By Mary Ellen Shaw
We are about half way through the allotted time in Vermont to enjoy watching our flowers bloom. If you have a perennial garden you know that it’s a challenge to have constant color through October.
For me the spring garden is probably the one I look forward to the most. After seeing only white snow for over four months I am ready for color. Now is an ideal time of year to decide which bulbs you want to purchase for fall planting. It’s nice to know that once they are in the ground you can forget all about them until they pop up to greet you in the spring.
Soon you will be able to find many of the basic bulbs at the local garden centers along with a few of the more unusual ones. But it’s always fun to try something that is new to you and if that is the case you should start your catalog browsing now. Even if you order early the bulbs won’t be shipped until the proper planting time. One “trick” to prolonging the pleasure of seeing bulb flowers is to select early, mid and late season varieties. Tulips and daffodils are two flowers that offer those options. Just check the package or catalog information for the bloom times. If you are looking for fragrance hyacinths are wonderful. I try to add more every fall to the garden area that is near the city sidewalk. It’s not unusual for people who are walking by to stop and enjoy the scent. Parents have asked me if it’s OK for their children to walk down a few feet and take a whiff. The answer is always, “Yes!” Adding annuals among the perennials is one way to provide color throughout the growing season. Geraniums, marigolds and zinnias are my favorites. My friend Shirley, saves seeds from her marigolds and grows them inside during the winter. She also cuts her impatiens flowers at the end of the season and puts them in water to root. Both flowers are eventually go into containers with potting soil and will be ready to go in the ground next summer. The result is beautiful flowers in her gardens without spending a penny to accomplish it. She was nice enough to share “the fruits of her labor” with me this year. Thanks, Shirley!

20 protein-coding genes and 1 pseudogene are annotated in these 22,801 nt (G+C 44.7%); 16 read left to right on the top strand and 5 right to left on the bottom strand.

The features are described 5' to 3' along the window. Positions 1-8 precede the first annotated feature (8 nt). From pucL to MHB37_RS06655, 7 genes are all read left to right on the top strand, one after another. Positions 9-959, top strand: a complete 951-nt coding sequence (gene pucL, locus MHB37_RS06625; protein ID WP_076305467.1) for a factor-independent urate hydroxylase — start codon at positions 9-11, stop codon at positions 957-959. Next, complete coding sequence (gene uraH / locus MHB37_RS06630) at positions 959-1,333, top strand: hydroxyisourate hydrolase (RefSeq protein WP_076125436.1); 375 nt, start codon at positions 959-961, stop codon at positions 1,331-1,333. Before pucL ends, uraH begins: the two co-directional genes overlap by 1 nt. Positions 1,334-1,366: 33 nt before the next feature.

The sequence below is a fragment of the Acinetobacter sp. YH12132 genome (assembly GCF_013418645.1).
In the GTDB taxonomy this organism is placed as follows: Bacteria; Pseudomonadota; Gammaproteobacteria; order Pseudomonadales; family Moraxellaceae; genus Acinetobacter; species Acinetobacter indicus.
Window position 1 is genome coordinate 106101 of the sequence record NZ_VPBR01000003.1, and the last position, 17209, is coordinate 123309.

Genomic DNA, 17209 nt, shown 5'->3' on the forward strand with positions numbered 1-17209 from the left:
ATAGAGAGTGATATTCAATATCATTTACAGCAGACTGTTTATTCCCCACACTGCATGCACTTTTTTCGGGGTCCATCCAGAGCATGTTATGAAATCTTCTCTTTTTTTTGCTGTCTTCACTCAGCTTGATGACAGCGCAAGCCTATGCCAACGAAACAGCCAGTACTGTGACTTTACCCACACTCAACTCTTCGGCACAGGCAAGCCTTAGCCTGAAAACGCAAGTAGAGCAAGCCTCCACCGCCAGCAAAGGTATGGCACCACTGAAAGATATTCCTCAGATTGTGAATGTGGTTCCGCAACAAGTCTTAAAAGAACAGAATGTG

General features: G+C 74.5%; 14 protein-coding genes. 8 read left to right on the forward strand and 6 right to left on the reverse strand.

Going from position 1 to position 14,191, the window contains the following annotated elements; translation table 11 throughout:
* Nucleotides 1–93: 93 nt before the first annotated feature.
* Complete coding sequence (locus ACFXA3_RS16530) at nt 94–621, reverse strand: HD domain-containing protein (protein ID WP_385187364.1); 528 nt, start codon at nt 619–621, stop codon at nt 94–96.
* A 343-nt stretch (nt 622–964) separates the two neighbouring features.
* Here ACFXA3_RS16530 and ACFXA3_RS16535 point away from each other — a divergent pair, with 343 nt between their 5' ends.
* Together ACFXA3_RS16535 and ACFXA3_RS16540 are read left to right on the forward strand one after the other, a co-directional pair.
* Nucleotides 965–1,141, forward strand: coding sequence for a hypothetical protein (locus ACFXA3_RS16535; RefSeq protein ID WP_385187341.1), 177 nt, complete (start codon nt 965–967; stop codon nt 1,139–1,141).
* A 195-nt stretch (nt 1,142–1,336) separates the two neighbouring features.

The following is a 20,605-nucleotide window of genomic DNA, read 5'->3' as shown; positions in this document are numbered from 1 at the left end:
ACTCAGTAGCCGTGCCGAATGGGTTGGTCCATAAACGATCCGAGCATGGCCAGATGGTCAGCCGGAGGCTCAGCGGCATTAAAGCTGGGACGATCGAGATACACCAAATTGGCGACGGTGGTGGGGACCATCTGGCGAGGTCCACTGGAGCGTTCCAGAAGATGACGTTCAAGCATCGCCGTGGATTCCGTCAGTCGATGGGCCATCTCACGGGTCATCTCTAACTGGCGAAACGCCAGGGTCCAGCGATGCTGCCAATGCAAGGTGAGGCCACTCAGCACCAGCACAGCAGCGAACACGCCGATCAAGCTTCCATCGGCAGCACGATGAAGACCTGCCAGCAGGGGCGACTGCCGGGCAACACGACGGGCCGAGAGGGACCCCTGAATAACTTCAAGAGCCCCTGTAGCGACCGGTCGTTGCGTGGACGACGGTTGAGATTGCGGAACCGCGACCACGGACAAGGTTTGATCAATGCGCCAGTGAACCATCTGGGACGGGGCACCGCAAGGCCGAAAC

But let’s not forget that there are still a couple of months for perennials to bloom in our gardens. Here are some options.
Black-eyed Susan is a good choice for later in the season and can easily be divided after a couple of years.
The Clara Curtis daisy also performs well toward the end of summer. Its pink flowers are a welcome burst of color. They are another flower that is easy to divide.
Autumn sedum is an interesting perennial because its flower heads start off as green, transition to a pinkish shade and finish toward fall with a cranberry color. They can be dried and enjoyed inside.
Asters are another perennial flower that won’t disappoint. The cultivars come in pink, white or purple. Heights vary from about 16 inches to 5 feet depending on your choice.
I consider mums to be a perennial in my garden because I cut them back in the fall and cover them with a mound of leaves. I gradually remove the leaves in late spring and their new green growth is there to greet me. In early July I cut the plants back to about 6” which allows them to be full and not tall and rather leggy. Give it a try this fall with the mum plants that you purchase at local garden centers.
When the mums are done blooming I know it’s time to put the garden to bed for another year. As much as I enjoy my time in the garden it’s good to take a rest and get re-invigorated for another season.
Have fun looking at your choices for bulbs and late blooming perennials. It will be the last hurrah for gardening in 2021!